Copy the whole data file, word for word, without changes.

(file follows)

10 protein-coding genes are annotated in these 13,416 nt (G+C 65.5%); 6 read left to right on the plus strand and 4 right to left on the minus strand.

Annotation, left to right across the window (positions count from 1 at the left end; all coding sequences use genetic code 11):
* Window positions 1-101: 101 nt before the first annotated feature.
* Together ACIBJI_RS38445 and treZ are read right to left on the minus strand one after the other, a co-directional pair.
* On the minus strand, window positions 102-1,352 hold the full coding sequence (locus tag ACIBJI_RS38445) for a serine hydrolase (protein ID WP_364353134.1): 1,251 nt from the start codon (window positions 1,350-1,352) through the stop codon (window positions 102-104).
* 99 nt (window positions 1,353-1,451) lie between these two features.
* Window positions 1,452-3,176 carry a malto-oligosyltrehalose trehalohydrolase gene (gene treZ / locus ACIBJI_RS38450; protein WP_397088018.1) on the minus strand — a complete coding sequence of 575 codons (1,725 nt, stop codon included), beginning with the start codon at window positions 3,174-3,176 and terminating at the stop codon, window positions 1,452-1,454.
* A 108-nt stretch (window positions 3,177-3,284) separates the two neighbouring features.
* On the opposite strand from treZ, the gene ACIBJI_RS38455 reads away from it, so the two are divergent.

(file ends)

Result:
10 protein-coding genes are annotated in these 13,416 nt (G+C 65.5%); 6 read left to right on the plus strand and 4 right to left on the minus strand.

Annotation, left to right across the window (positions count from 1 at the left end; all coding sequences use genetic code 11):
* Window positions 1-101: 101 nt before the first annotated feature.
* Together ACIBJI_RS38445 and treZ are read right to left on the minus strand one after the other, a co-directional pair.
* On the minus strand, window positions 102-1,352 hold the full coding sequence (locus tag ACIBJI_RS38445) for a serine hydrolase (protein ID WP_364353134.1): 1,251 nt from the start codon (window positions 1,350-1,352) through the stop codon (window positions 102-104).
* 99 nt (window positions 1,353-1,451) lie between these two features.
* Window positions 1,452-3,176 carry a malto-oligosyltrehalose trehalohydrolase gene (gene treZ / locus ACIBJI_RS38450; protein WP_397088018.1) on the minus strand — a complete coding sequence of 575 codons (1,725 nt, stop codon included), beginning with the start codon at window positions 3,174-3,176 and terminating at the stop codon, window positions 1,452-1,454.
* A 108-nt stretch (window positions 3,177-3,284) separates the two neighbouring features.
* On the opposite strand from treZ, the gene ACIBJI_RS38455 reads away from it, so the two are divergent.